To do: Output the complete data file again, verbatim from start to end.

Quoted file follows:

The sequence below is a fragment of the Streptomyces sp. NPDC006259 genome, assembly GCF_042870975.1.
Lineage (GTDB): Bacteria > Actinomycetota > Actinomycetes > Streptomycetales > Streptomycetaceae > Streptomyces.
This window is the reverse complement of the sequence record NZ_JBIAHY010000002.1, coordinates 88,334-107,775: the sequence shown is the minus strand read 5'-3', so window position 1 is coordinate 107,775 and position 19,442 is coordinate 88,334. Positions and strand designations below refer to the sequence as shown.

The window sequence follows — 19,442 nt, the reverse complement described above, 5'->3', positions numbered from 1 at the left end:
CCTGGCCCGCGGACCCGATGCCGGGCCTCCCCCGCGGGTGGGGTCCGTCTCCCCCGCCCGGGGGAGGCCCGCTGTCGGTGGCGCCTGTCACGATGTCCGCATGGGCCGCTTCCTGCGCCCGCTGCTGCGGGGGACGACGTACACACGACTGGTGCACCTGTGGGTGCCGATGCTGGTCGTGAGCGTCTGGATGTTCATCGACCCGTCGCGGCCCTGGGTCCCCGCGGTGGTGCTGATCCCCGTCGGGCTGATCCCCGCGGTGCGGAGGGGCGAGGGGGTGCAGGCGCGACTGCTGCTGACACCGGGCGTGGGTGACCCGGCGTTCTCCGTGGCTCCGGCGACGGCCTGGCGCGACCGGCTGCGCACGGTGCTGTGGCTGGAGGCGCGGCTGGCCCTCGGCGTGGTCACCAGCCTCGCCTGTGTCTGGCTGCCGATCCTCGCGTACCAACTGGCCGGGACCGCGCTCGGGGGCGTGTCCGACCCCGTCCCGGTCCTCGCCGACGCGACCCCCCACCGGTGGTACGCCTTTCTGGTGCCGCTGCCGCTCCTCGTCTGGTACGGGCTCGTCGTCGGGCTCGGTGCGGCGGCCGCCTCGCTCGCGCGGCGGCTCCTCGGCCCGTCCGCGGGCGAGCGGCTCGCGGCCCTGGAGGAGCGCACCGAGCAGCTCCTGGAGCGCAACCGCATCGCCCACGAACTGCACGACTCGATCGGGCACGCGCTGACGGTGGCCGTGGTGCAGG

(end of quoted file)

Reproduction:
The sequence below is a fragment of the Streptomyces sp. NPDC006259 genome, assembly GCF_042870975.1.
Lineage (GTDB): Bacteria > Actinomycetota > Actinomycetes > Streptomycetales > Streptomycetaceae > Streptomyces.
This window is the reverse complement of the sequence record NZ_JBIAHY010000002.1, coordinates 88,334-107,775: the sequence shown is the minus strand read 5'-3', so window position 1 is coordinate 107,775 and position 19,442 is coordinate 88,334. Positions and strand designations below refer to the sequence as shown.

The window sequence follows — 19,442 nt, the reverse complement described above, 5'->3', positions numbered from 1 at the left end:
CCTGGCCCGCGGACCCGATGCCGGGCCTCCCCCGCGGGTGGGGTCCGTCTCCCCCGCCCGGGGGAGGCCCGCTGTCGGTGGCGCCTGTCACGATGTCCGCATGGGCCGCTTCCTGCGCCCGCTGCTGCGGGGGACGACGTACACACGACTGGTGCACCTGTGGGTGCCGATGCTGGTCGTGAGCGTCTGGATGTTCATCGACCCGTCGCGGCCCTGGGTCCCCGCGGTGGTGCTGATCCCCGTCGGGCTGATCCCCGCGGTGCGGAGGGGCGAGGGGGTGCAGGCGCGACTGCTGCTGACACCGGGCGTGGGTGACCCGGCGTTCTCCGTGGCTCCGGCGACGGCCTGGCGCGACCGGCTGCGCACGGTGCTGTGGCTGGAGGCGCGGCTGGCCCTCGGCGTGGTCACCAGCCTCGCCTGTGTCTGGCTGCCGATCCTCGCGTACCAACTGGCCGGGACCGCGCTCGGGGGCGTGTCCGACCCCGTCCCGGTCCTCGCCGACGCGACCCCCCACCGGTGGTACGCCTTTCTGGTGCCGCTGCCGCTCCTCGTCTGGTACGGGCTCGTCGTCGGGCTCGGTGCGGCGGCCGCCTCGCTCGCGCGGCGGCTCCTCGGCCCGTCCGCGGGCGAGCGGCTCGCGGCCCTGGAGGAGCGCACCGAGCAGCTCCTGGAGCGCAACCGCATCGCCCACGAACTGCACGACTCGATCGGGCACGCGCTGACGGTGGCCGTGGTGCAGG